Horseman Hedge Fund Gains 7.4% on Shorts Amid Wild Brexit Swings

Horseman Capital Management’s biggest hedge fund gained 7.4 percent over the last week, profiting from bearish stock bets as Britain’s vote to exit the European Union roiled global equity markets, according to a letter to investors seen by Bloomberg.

The return lifts Horseman Global Fund’s gains for the month to 10.4 percent and 6.5 percent through June 29 this year. The $1.9 billion hedge fund strategy managed by Russell Clark bets on rising and falling shares and was down 3.5 percent in the first five months of the year. A spokeswoman for the London-based investment firm, which oversees $2.7 billion, declined to comment.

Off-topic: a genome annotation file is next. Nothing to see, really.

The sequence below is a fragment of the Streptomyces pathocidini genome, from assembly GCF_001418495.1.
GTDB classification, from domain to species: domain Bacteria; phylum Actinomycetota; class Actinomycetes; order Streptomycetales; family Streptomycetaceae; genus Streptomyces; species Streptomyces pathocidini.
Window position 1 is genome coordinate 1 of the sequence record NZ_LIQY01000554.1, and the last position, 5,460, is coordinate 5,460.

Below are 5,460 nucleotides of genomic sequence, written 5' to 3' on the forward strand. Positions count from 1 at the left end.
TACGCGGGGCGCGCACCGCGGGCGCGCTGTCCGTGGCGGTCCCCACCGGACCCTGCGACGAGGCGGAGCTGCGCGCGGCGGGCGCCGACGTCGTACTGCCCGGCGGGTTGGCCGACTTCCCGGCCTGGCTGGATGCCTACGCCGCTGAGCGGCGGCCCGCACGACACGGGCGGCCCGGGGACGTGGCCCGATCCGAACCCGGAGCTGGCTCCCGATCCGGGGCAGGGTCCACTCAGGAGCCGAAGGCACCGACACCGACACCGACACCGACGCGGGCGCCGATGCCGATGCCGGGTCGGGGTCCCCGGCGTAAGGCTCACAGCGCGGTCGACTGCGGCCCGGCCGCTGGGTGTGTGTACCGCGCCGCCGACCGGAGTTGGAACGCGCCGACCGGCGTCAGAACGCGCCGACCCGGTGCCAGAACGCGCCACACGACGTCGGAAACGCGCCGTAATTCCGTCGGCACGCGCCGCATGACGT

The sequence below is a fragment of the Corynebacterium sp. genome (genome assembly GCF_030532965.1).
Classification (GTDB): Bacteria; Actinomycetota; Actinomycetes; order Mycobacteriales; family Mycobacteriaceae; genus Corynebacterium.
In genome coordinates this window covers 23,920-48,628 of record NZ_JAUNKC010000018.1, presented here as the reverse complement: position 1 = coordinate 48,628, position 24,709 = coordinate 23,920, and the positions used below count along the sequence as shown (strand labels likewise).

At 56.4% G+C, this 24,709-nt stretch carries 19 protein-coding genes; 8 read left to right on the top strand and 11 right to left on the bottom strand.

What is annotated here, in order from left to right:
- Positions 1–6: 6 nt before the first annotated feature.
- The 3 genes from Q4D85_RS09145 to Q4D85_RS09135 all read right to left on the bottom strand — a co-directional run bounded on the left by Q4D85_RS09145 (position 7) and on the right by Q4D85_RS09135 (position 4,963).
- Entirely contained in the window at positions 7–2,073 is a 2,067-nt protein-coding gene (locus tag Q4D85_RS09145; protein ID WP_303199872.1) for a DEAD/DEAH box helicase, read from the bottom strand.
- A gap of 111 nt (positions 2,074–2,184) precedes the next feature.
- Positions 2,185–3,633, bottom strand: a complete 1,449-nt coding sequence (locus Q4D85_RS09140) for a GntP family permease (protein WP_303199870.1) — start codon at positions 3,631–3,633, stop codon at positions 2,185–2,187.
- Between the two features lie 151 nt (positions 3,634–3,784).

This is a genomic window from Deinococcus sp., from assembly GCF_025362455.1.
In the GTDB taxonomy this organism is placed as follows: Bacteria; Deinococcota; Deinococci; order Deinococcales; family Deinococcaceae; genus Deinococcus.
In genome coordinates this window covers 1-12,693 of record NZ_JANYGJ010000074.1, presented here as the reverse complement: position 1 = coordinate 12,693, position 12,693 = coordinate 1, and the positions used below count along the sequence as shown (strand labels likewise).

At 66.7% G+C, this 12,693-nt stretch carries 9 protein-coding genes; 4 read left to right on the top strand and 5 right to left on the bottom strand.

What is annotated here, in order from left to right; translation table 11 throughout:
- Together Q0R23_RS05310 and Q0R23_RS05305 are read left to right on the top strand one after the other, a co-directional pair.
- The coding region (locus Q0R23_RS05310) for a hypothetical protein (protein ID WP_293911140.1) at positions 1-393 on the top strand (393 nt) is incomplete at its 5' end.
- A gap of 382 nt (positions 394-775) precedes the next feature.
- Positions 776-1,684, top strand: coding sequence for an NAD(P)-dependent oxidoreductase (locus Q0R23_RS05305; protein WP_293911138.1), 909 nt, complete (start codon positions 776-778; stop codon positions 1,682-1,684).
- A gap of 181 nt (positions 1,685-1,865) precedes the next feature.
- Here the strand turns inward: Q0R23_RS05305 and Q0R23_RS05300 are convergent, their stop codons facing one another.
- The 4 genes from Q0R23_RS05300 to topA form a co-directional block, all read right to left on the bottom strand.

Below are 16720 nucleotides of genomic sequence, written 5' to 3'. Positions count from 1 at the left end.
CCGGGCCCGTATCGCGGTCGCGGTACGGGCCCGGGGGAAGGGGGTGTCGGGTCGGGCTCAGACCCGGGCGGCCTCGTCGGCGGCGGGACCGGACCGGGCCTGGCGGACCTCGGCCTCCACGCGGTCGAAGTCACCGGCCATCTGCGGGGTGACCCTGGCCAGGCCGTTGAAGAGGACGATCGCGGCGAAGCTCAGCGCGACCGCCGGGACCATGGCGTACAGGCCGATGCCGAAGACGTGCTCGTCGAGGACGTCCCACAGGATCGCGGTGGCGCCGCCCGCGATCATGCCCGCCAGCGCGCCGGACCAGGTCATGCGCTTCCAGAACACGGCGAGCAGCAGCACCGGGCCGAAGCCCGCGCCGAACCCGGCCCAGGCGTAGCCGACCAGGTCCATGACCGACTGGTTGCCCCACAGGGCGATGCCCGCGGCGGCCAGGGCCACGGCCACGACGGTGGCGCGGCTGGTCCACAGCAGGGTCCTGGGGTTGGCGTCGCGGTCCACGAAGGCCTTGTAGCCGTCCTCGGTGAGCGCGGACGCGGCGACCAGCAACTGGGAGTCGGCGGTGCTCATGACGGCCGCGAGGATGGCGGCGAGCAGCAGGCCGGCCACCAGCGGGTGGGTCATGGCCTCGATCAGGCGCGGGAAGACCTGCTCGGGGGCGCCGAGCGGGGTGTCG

The shock vote in favor of Brexit sent share prices tumbling on Friday, erasing trillions of dollars from the value of global stock markets. Equity-focused hedge funds were hit the hardest among peers, losing more than 2 percent on June 24, according to a HFRX index.

Clark held net equity short exposure of 99.7 percent at the end of May, according to an earlier newsletter sent to clients, and profited from the selloff. Shorting involves selling borrowed securities and buying them back at lower prices. Net exposure is the difference between a fund’s long and short investments.

Separately, Horseman’s European Select Fund gained about 5.5 percent in the seven days to June 29, cutting year-to-date losses to 24.5 percent, Thursday’s letter shows.

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